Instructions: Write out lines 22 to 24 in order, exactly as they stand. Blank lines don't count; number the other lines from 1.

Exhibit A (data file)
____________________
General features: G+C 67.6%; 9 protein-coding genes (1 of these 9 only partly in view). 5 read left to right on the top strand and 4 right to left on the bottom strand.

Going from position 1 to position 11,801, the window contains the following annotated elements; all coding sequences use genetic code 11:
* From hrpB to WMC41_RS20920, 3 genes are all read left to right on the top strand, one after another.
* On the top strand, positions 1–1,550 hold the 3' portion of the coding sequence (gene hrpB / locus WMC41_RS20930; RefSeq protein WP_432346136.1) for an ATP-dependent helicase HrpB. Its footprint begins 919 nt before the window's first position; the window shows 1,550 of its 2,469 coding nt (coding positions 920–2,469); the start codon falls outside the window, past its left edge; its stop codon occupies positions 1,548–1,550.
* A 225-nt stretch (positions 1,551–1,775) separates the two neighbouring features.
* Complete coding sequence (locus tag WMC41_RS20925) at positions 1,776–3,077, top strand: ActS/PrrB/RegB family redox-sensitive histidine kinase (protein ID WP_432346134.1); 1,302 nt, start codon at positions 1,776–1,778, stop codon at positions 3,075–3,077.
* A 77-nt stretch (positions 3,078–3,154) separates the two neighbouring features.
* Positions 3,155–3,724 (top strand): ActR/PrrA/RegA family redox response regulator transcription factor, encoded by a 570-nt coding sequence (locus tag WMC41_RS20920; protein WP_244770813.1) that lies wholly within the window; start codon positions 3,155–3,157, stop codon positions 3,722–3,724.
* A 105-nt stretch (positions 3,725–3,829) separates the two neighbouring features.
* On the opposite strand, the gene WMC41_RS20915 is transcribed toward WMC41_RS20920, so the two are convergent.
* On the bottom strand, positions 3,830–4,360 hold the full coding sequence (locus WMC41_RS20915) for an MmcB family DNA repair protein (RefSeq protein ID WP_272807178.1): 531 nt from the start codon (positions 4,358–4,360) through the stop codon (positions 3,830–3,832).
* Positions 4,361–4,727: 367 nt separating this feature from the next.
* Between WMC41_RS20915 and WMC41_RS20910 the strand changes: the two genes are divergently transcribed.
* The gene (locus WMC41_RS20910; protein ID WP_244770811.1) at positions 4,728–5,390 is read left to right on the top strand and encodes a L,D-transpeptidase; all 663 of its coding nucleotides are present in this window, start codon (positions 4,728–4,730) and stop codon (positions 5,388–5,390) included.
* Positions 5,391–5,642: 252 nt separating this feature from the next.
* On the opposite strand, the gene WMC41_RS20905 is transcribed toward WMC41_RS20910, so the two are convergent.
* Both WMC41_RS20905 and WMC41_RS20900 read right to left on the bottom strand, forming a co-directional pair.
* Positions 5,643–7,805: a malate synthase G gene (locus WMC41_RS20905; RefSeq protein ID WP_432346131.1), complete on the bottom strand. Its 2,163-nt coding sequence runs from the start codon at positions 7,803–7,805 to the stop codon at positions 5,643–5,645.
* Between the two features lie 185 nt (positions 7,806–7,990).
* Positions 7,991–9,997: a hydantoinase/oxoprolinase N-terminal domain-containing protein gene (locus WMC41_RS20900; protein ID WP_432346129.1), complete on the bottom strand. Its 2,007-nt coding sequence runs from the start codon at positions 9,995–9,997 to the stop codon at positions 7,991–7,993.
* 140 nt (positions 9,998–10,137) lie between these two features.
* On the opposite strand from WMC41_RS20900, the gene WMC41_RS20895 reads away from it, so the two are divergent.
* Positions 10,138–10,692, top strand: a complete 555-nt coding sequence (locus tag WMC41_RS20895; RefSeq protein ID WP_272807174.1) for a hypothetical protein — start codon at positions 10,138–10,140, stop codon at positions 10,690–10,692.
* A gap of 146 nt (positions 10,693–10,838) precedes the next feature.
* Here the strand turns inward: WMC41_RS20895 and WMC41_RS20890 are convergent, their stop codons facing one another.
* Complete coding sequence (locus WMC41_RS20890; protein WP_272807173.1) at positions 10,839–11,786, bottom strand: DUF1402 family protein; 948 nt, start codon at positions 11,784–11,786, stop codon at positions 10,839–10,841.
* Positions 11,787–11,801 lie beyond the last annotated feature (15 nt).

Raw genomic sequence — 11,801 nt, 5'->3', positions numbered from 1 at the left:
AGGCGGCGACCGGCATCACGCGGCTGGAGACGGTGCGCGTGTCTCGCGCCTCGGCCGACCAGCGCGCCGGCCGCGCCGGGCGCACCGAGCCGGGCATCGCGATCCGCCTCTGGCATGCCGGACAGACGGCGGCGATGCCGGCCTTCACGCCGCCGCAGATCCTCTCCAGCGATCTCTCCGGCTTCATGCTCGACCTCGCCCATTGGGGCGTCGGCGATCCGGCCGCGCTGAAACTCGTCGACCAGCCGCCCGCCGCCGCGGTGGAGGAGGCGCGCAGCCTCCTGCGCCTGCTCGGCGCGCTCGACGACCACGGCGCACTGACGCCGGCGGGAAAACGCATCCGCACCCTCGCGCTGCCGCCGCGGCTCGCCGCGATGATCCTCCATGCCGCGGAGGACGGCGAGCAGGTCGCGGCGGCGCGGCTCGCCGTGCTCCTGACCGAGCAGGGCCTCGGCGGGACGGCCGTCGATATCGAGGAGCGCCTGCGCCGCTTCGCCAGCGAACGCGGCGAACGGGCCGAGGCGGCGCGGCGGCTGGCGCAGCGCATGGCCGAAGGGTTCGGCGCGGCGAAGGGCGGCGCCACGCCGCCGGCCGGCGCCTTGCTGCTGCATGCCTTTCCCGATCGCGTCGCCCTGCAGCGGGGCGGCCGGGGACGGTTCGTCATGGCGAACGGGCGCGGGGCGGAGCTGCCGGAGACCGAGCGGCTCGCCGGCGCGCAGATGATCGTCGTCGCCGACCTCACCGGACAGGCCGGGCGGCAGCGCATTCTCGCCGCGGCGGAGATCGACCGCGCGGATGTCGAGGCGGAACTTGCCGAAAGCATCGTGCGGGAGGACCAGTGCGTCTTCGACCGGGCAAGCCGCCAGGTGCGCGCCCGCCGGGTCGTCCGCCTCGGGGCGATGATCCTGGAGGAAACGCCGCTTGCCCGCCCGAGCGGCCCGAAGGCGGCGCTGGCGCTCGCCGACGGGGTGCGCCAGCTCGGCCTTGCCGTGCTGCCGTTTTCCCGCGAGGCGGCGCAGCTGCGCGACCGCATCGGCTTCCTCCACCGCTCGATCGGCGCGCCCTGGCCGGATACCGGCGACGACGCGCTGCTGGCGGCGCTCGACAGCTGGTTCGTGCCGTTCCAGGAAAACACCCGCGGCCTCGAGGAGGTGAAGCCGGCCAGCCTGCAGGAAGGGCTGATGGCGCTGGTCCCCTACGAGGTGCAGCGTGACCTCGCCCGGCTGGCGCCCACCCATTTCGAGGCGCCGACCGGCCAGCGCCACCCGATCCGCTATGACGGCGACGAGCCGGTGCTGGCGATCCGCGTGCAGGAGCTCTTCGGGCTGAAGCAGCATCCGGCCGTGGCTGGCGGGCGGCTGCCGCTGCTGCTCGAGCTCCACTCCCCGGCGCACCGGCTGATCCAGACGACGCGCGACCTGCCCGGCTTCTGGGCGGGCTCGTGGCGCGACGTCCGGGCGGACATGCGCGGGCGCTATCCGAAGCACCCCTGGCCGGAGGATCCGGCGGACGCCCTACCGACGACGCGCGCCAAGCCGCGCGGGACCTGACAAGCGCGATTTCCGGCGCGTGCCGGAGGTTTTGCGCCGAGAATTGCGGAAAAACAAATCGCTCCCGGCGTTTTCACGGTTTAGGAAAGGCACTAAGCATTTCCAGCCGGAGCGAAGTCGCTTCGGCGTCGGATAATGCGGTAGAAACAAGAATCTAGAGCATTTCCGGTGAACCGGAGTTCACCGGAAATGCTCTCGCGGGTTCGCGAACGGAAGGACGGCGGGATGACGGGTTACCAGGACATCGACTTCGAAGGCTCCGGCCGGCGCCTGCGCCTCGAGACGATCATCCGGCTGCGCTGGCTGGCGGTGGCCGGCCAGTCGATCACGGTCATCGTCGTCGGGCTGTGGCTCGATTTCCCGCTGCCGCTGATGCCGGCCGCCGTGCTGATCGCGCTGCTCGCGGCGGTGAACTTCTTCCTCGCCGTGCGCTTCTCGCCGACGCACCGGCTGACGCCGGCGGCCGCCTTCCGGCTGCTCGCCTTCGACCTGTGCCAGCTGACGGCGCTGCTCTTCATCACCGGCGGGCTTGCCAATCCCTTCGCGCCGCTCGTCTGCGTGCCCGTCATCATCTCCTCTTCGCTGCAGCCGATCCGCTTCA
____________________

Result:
* On the opposite strand from WMC41_RS20900, the gene WMC41_RS20895 reads away from it, so the two are divergent.
* Positions 10,138–10,692, top strand: a complete 555-nt coding sequence (locus tag WMC41_RS20895; RefSeq protein ID WP_272807174.1) for a hypothetical protein — start codon at positions 10,138–10,140, stop codon at positions 10,690–10,692.
* A gap of 146 nt (positions 10,693–10,838) precedes the next feature.